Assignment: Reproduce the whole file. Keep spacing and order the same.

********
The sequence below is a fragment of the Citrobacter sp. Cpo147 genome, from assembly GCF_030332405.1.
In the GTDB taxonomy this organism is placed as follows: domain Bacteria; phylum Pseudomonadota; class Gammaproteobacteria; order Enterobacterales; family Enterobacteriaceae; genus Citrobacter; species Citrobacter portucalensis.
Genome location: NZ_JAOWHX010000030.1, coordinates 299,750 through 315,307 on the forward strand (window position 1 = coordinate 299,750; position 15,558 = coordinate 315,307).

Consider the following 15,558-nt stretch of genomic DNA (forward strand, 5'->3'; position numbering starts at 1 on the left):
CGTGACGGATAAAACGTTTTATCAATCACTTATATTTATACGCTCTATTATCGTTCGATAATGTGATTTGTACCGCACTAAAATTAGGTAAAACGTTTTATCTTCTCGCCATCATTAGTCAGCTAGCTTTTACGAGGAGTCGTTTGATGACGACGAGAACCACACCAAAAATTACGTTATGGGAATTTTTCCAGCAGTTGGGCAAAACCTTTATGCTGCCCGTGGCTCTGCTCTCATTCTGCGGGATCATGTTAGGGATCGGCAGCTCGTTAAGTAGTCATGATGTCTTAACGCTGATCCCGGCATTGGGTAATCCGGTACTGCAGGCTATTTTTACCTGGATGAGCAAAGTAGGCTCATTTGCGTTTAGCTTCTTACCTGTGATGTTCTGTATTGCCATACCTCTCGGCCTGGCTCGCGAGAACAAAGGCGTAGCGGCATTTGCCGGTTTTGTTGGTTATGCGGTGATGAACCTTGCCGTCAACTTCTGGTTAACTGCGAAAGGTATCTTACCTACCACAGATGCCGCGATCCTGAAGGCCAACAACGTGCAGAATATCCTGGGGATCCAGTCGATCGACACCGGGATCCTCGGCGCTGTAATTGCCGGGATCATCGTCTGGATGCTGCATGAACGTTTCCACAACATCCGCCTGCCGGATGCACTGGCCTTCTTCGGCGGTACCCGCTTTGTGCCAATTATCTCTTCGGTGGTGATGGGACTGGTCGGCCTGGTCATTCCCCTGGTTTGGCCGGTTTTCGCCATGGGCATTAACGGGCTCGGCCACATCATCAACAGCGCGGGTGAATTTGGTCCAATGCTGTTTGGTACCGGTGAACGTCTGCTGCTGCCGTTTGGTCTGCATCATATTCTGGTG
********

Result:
The sequence below is a fragment of the Citrobacter sp. Cpo147 genome, from assembly GCF_030332405.1.
In the GTDB taxonomy this organism is placed as follows: domain Bacteria; phylum Pseudomonadota; class Gammaproteobacteria; order Enterobacterales; family Enterobacteriaceae; genus Citrobacter; species Citrobacter portucalensis.
Genome location: NZ_JAOWHX010000030.1, coordinates 299,750 through 315,307 on the forward strand (window position 1 = coordinate 299,750; position 15,558 = coordinate 315,307).

Consider the following 15,558-nt stretch of genomic DNA (forward strand, 5'->3'; position numbering starts at 1 on the left):
CGTGACGGATAAAACGTTTTATCAATCACTTATATTTATACGCTCTATTATCGTTCGATAATGTGATTTGTACCGCACTAAAATTAGGTAAAACGTTTTATCTTCTCGCCATCATTAGTCAGCTAGCTTTTACGAGGAGTCGTTTGATGACGACGAGAACCACACCAAAAATTACGTTATGGGAATTTTTCCAGCAGTTGGGCAAAACCTTTATGCTGCCCGTGGCTCTGCTCTCATTCTGCGGGATCATGTTAGGGATCGGCAGCTCGTTAAGTAGTCATGATGTCTTAACGCTGATCCCGGCATTGGGTAATCCGGTACTGCAGGCTATTTTTACCTGGATGAGCAAAGTAGGCTCATTTGCGTTTAGCTTCTTACCTGTGATGTTCTGTATTGCCATACCTCTCGGCCTGGCTCGCGAGAACAAAGGCGTAGCGGCATTTGCCGGTTTTGTTGGTTATGCGGTGATGAACCTTGCCGTCAACTTCTGGTTAACTGCGAAAGGTATCTTACCTACCACAGATGCCGCGATCCTGAAGGCCAACAACGTGCAGAATATCCTGGGGATCCAGTCGATCGACACCGGGATCCTCGGCGCTGTAATTGCCGGGATCATCGTCTGGATGCTGCATGAACGTTTCCACAACATCCGCCTGCCGGATGCACTGGCCTTCTTCGGCGGTACCCGCTTTGTGCCAATTATCTCTTCGGTGGTGATGGGACTGGTCGGCCTGGTCATTCCCCTGGTTTGGCCGGTTTTCGCCATGGGCATTAACGGGCTCGGCCACATCATCAACAGCGCGGGTGAATTTGGTCCAATGCTGTTTGGTACCGGTGAACGTCTGCTGCTGCCGTTTGGTCTGCATCATATTCTGGTG